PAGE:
Influence of glow discharge on evolution of disturbance in a hypersonic boundary layer: The effect of first mode
The evolution of the first- and second-mode instabilities in a hypersonic flat plate boundary layer is investigated. Experiments are conducted in a Mach 6.5 quiet wind tunnel using particle image velocimetry, Rayleigh-scattering flow visualization, and schlieren methods. Glow discharge is introduced as an artificial disturbance. The results show that an artificially introduced disturbance in the first-mode frequency range can excite a specific second-mode wave that is one of the high-order harmonics of the added disturbance. For the first time, we find a clear harmonic relationship between the first- and second-mode waves, as well as the phase lock phenomenon between them.
Roughness is an intrinsic property of a surface. Its presence is recognized at the micro-scale due to the high surface area to volume ratio. In the present experimental work, three-dimensional microchannels with structured roughness in the form of cuboidal protrusions called micro-ridges are fabricated. Ridge fraction (δ) is the ratio of the length of the ridge (s) to the distance between the ridges (L). δ is varied as 0.75, 0.50, 0.25, and 0 to check the occurrence of the choking phenomenon and its impact on the frictional resistance in gaseous slip flow. To this end, mass flow controllers, pressure sensors, and thermocouples are employed to explore the dependence of Poiseuille number (fRe) on Mach number (Ma) in the microchannel. It is demonstrated that the smooth microchannel (δ = 0) and the ridge with the shortest length (δ = 0.25) gets choked subsonically, but the longer ridges (δ = 0.50, 0.75) do not choke under the investigated conditions. Interestingly, fRe (δ = 0.50) > fRe (δ = 0.25) > fRe (δ = 0.75) ≈ fRe (δ = 0). Since choking limits the maximum amount of mass flow rate through a microchannel, its occurrence could be counter-productive or could even be beneficially employed, depending on the specific application.
Automatic triangular and triangular-prism mesh generation for overland and subsurface water flow simulations
In this paper, an automatic mesh generator is developed to simulate density-dependent water flow and transport problems in watershed systems. The two-dimensional (2D) triangular mesh is generated by global Delaunay triangulation, and the three-dimensional (3D) triangular-prism mesh is generated by vertical stretch. The implementation procedures of mesh generation are adjusted according to the interaction options of one-dimensional (1D) river, 2D overland, and 3D subsurface flows. An improved boundary point generation algorithm is proposed to maintain appropriate correspondence of points and edges according to the discrete patterns of river reaches and dead ends. Overlapped nodes are generated on zero-width river reaches and zero-width junctions without storage to construct the numerical models for 2D overland simulations. An additional triangular mesh generation method is proposed to create additional triangles for filling the empty water zones of finite-width river reaches, junctions with storage, finite-width ponds, lakes, and dead ends. The boundary loops bounding each water area are identified correctly, and the additional grids are created compatibly, aiming at the finite-depth and zero-depth patterns of storage zones. The computation equations of relevant parameters used for 3D stretch from triangles to triangular-prisms are built, and the 1D/2D/3D correspondence on river reaches, junctions, ponds, lakes, dead ends, and control structures is established. Finally, practical examples for discretizing real-world water areas are provided to demonstrate the robustness and effectiveness of our developed mesh generator by using the skewness as the mesh quality metric.
Instabilities, bifurcations, and transition to chaos in electrophoresis of charge-selective microparticle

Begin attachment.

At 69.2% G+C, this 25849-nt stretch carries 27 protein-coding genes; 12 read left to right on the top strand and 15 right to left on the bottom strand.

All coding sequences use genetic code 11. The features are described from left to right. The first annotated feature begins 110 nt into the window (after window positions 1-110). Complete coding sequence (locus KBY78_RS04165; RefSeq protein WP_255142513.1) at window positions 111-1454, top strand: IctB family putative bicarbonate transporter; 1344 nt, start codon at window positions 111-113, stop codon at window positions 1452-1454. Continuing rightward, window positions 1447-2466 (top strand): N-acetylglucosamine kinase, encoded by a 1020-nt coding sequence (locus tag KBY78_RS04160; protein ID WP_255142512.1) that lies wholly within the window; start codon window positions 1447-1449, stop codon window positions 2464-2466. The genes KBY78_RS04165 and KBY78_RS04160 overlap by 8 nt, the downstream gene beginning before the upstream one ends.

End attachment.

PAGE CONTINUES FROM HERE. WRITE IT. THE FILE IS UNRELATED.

Electro-hydrodynamic instabilities near a cation-exchange microgranule in an electrolyte solution under an external electric field are studied numerically. Despite the smallness of the particle and practically zero Reynolds numbers, in the vicinity of the particle, several sophisticated flow regimes can be realized, including chaotic ones. The obtained results are analyzed from the viewpoint of hydrodynamic stability and bifurcation theory. It is shown that a steady-state uniform solution is a non-unique one; an extra solution with a characteristic microvortex, caused by non-linear coupling of the hydrodynamics and electrostatics, in the region of incoming ions is found. Implementation of one of these solutions is subject to the initial conditions. For sufficiently strong fields, the steady-state solutions lose their stability via the Hopf bifurcation and limit cycles are born: a system of waves grows and propagates from the left pole, θ = 180°, toward the angle θ = θ0 ≈ 60°. Further bifurcations for these solutions are different. With the increase in the amplitude of the external field, the first cycle undergoes multiple period doubling bifurcation, which leads to the chaotic behavior. The second cycle transforms into a homoclinic orbit with the eventual chaotic mode via Shilnikov’s bifurcation. Santiago’s instability [Chen et al., “Convective and absolute electrokinetic instability with conductivity gradients,” J. Fluid Mech. 524, 263 (2005)], the third kind of instability, was then highlighted: an electroneutral extended jet of high salt concentration is formed at the right pole (region of outgoing ions, θ = 0°). For a large enough electric field, this jet becomes unstable; the perturbations are regular for a small supercriticality, and they acquire a chaotic character for a large supercriticality. The loss of stability of the concentration jet significantly affects the hydrodynamics in this area. In particular, the Dukhin–Mishchuk vortex, anchored to the microgranule at θ ≈ 60°, under the influence of the jet oscillations loses its stationarity and separates from the microgranule, forming a chain of vortices moving off the granule. This phenomenon strongly reminds the Kármán vortices behind a sphere but has another physical mechanism to implement. Besides the fundamental importance of the results, the instabilities found in the present work can be a key factor limiting the robust performance of complex electrokinetic bio-analytical systems. On the other hand, these instabilities can be exploited for rapid mixing and flow control of nanoscale and microscale devices.